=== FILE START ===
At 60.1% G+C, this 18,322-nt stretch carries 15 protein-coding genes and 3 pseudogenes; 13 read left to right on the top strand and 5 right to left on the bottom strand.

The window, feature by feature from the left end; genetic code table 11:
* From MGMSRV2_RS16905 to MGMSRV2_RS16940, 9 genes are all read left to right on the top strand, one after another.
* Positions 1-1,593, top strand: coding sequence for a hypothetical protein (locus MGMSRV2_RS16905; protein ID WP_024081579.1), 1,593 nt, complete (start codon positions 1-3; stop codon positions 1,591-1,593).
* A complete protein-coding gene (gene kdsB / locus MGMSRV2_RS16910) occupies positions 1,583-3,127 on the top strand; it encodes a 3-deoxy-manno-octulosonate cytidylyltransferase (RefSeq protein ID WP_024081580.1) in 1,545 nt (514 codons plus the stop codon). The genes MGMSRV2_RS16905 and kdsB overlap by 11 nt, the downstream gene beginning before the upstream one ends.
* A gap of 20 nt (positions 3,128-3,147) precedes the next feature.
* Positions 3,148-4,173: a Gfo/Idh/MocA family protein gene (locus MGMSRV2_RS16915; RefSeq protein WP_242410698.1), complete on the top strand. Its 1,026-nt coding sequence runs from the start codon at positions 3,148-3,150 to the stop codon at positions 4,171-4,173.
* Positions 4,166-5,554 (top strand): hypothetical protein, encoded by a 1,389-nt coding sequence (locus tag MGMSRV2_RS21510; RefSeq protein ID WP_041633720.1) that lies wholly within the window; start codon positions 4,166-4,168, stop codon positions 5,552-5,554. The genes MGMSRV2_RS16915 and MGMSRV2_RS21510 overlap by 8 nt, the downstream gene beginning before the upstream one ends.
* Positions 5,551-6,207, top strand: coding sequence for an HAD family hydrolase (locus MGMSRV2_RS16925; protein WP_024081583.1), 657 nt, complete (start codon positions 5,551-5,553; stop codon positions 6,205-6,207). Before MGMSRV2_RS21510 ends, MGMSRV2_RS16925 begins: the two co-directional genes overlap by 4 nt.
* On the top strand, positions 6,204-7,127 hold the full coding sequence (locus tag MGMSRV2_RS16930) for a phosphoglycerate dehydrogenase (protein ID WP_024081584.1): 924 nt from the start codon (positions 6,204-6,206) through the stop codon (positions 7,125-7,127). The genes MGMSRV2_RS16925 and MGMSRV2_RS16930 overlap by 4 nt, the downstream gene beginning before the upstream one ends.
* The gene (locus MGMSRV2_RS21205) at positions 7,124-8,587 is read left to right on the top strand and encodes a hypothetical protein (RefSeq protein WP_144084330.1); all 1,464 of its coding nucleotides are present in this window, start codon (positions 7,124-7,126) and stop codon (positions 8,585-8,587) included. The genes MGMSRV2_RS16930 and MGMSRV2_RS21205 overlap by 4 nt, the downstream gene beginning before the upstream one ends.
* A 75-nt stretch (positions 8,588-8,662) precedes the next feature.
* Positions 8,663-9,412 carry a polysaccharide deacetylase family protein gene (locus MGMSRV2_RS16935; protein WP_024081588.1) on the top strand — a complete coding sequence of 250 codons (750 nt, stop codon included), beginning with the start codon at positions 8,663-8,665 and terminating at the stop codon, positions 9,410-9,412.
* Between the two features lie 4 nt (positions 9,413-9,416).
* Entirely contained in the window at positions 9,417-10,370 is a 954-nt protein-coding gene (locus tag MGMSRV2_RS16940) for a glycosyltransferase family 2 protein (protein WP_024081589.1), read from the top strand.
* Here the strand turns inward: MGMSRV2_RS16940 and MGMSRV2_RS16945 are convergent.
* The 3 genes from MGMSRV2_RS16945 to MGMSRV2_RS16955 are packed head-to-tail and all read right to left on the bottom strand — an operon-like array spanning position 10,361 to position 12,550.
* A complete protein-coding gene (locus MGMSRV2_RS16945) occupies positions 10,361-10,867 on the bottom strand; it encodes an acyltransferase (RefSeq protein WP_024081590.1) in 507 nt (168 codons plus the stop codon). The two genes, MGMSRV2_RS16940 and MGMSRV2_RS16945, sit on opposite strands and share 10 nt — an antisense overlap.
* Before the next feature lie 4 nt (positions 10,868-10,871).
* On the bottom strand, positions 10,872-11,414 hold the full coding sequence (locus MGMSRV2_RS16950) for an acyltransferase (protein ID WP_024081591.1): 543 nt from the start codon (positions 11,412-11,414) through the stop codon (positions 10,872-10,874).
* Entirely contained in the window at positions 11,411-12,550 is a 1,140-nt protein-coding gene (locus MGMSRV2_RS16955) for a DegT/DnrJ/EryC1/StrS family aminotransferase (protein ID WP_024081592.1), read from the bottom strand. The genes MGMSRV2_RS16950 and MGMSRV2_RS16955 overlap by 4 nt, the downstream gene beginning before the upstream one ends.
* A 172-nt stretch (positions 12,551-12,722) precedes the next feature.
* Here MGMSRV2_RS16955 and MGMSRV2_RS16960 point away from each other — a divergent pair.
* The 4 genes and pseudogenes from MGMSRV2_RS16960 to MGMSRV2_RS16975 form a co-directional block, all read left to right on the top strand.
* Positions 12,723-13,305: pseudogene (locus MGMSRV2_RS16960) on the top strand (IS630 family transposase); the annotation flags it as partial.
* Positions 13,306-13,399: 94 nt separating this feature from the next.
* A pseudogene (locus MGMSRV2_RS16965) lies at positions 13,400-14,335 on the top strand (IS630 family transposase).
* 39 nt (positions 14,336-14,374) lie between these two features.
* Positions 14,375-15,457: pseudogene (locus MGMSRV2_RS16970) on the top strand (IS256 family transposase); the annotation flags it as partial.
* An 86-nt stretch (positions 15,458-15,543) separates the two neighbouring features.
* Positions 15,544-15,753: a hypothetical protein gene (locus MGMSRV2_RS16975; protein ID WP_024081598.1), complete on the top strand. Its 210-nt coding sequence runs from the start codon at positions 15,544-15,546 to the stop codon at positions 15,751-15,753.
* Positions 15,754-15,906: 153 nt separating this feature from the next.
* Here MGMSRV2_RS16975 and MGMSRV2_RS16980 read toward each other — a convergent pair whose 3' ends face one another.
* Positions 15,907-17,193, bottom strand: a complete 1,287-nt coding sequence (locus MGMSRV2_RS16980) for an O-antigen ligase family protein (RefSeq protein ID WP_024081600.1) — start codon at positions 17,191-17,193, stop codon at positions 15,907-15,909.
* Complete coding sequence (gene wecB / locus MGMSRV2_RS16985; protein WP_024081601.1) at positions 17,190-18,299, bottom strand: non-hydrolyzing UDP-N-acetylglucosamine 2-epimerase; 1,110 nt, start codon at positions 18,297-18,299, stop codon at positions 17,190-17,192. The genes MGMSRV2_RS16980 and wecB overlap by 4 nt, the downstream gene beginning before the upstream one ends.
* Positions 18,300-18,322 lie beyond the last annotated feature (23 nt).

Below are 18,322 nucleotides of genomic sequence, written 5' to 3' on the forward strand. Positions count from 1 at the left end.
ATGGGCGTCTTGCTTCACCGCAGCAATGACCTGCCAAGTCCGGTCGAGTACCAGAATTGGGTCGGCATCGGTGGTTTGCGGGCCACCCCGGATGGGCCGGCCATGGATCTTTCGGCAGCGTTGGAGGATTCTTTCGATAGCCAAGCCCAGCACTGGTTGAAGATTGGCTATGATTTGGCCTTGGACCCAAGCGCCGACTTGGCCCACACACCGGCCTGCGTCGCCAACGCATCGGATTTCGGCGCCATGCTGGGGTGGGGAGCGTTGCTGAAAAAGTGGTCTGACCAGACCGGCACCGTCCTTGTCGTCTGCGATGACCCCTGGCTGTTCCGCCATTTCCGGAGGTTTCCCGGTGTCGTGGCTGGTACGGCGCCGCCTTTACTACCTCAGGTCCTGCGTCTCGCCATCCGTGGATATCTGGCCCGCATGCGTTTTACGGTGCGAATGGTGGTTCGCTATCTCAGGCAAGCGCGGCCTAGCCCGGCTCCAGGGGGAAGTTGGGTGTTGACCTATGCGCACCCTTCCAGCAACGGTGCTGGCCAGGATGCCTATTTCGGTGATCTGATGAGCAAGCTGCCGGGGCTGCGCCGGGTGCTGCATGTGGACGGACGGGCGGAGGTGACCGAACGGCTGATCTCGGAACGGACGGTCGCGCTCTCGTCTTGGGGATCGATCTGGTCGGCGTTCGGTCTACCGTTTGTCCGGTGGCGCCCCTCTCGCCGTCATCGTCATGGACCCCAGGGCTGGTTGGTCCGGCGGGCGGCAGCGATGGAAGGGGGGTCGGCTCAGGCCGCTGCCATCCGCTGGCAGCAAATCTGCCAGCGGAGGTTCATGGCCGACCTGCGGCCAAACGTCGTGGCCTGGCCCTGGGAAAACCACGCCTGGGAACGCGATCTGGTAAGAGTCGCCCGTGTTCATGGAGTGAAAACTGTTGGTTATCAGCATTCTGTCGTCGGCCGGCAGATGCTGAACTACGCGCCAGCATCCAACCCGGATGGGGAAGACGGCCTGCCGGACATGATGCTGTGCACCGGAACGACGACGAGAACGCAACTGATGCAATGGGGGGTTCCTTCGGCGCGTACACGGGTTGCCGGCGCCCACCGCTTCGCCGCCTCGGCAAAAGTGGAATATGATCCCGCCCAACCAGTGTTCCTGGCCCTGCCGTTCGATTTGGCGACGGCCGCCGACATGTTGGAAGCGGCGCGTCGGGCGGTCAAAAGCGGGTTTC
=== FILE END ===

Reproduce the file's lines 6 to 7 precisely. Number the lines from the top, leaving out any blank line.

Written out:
* A gap of 20 nt (positions 3,128-3,147) precedes the next feature.
* Positions 3,148-4,173: a Gfo/Idh/MocA family protein gene (locus MGMSRV2_RS16915; RefSeq protein WP_242410698.1), complete on the top strand. Its 1,026-nt coding sequence runs from the start codon at positions 3,148-3,150 to the stop codon at positions 4,171-4,173.